Canada employment laws can be quite different to their counterparts in the United States. US employers with operations in Canada need to be well-versed in these differences to stay in legal compliance on both sides of the border. Here are some of the big-picture differences of which to be aware.
Canada Employment Laws: Minimum Employment Standards
In Canada, the general employment standards are governed both at the federal and provincial level. “Minimum work conditions are set out in the various provincial and federal employment standards act. So, there are distinct employment standards acts in each province for companies under provincial jurisdiction. If a company is under federal jurisdiction, employment standards are provided for in the Canada Labor Code.” Emilie Paquin-Holmested explained in a recent BLR webinar.
“Employment standards laws set the minimum work conditions that all employers must respect in regards to their employees. Consequently, if any agreement between an employer and employee provides less than the minimum standards, then that employment agreement will be illegal.” Paquin-Holmested cautioned.
Here are some examples of the Canadian employment laws (bear in mind that the specifics will vary by province):
- Minimum wages. In Canada, each province sets its own hourly minimum wage, and this is usually revised annually. Minimum wage currently varies between $9.75 and $10.30 (Canadian dollars).
- Hours of work and overtime. The concept of “hours of work” exists to determine when overtime becomes due. Overtime is 1.5 times the regular rate of pay. Hours of work are usually set as a weekly amount.
- Rest and meal periods. These standards usually provide for weekly required rest periods and daily required meal periods. Most commonly, a weekly rest period will be equivalent to a 24-hour period that an employee must be off. A meal period will be 30 minutes for every 5 hours worked.
- Mandatory holidays. These are paid days off for employees. The required number varies from province to province, but on average employees will be entitled to 8 or 9 statutory holidays every year.
- Vacation periods and pay. The amount of paid annual vacation to which an employee is entitled to depends on his or her years of service for the company. Usually an employee with one full year of service will be entitled to 2 weeks of vacation. That number will go up to 3 weeks after 5 or 6 years of service.
- Leaves (pregnancy or maternity, parental, emergency, and family medical). Pregnancy or maternity leaves in Canada are usually approximately 17 weeks. They can begin before the mother gives birth. Certain provinces also provide for 5 weeks of paternity leave. In addition, new parents can take up from as much to 35 to 37 weeks off for parental leave. This can be shared between the parents and begins after the birth.In some provinces, employees can also take up to 10 unpaid days off a year for personal emergencies or to fulfill family obligations. Employees can also take leave for a number of weeks to provide care and support to a family member who suffers from a serious medical condition with risk of death.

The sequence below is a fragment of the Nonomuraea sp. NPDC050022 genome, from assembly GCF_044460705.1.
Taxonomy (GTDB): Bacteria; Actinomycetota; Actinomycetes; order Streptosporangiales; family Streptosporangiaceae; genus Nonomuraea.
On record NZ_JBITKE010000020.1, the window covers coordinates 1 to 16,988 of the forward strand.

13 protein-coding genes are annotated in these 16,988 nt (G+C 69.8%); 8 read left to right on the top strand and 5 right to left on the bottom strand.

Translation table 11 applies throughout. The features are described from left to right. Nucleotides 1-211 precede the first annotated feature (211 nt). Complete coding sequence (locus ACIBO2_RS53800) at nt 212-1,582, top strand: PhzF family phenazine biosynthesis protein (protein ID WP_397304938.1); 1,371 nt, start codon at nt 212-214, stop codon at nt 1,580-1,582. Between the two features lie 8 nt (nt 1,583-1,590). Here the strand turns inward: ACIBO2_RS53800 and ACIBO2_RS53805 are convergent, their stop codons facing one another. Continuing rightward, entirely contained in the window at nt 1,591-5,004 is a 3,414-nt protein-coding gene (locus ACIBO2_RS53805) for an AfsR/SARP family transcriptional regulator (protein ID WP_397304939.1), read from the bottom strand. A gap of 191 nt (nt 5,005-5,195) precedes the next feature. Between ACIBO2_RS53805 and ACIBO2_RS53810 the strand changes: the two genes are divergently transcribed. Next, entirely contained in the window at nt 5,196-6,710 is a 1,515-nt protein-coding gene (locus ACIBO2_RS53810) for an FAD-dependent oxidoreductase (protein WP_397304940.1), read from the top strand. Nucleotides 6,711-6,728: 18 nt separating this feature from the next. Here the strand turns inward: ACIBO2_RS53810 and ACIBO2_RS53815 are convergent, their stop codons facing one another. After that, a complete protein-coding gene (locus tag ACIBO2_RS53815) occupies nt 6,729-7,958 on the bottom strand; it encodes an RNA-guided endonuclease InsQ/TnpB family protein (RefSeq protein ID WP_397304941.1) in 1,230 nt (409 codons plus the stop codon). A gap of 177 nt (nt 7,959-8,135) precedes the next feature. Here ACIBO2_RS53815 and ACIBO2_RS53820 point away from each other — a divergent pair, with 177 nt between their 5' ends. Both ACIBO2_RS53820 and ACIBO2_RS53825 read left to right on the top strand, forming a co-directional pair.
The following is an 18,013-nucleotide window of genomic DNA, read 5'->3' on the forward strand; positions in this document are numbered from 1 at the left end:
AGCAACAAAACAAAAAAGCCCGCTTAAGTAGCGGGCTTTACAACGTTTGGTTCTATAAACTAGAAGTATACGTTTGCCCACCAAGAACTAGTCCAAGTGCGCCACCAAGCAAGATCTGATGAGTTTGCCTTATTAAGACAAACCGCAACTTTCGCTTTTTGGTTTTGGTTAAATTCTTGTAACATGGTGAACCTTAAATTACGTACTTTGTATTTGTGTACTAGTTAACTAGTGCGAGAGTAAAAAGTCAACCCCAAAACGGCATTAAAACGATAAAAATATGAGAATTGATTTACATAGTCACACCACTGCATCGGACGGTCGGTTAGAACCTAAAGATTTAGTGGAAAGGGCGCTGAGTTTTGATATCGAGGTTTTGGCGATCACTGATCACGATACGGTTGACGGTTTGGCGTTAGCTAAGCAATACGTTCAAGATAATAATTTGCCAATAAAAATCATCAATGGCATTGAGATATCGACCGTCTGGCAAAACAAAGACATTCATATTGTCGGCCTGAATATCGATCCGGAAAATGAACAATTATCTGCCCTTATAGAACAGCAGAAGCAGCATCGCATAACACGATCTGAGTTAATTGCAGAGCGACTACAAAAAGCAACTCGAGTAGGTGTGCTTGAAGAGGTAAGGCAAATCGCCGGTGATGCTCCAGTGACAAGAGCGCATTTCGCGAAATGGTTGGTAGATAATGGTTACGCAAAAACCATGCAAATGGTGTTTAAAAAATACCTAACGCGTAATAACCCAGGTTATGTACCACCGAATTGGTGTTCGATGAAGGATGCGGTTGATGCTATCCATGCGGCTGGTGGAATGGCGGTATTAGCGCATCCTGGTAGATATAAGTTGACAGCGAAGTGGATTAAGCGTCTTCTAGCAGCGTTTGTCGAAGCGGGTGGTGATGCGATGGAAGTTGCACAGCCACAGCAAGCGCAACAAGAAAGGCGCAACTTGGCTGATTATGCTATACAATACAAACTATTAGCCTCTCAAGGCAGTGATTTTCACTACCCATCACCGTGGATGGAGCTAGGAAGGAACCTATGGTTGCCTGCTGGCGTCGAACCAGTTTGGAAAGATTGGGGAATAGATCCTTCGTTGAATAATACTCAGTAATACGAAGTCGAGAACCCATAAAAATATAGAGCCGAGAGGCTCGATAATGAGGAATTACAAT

- Termination notice and severance pay. Each province provides for a minimum termination notice period. It varies between 1 and 8 weeks, depending on the employee’s years of service. However, by applying common law principles, tribunals will often find that the legal minimum termination notice is actually insufficient.The appropriate termination notice will be calculated by taking into account certain characteristics of the terminated employee, such as their years of service, their position, their salary, and their age. The termination notice period can be worked, it or can be paid to the employee. Usually employers will pay it. In addition to the termination notice, employers in certain provinces must also pay severance pay to the terminated employee.
- Unjust dismissal hearings with possible reinstatement remedy. In some provinces, an employer cannot terminate an employee with 1 to 2 or more years of service without good and sufficient cause, even with reasonable termination notice. Unlike the United States, employment is not considered “at will.” Employers can only terminate employees for cause or for reorganization or financial reasons. If an employer is found to have terminated an employee without cause, the tribunal could order reinstatement of the employee with retroactive pay.
Each of these items varies by province and employers should consult counsel and understand the rules that are specific to each province you work in.
For more information on Canadian employment laws, order the webinar recording of “Operating in Canada in 2013: What You Must Know Now Regarding Employment Laws North of the Border.” To register for a future webinar, visit http://store.blr.com/events/webinars.
Emilie Paquin-Holmested is a member of Fasken Martineau‘s Labour, Employment & Human Rights Group in Montreal. Her practice focuses mainly on labour relations, employment law, human rights law and administrative law.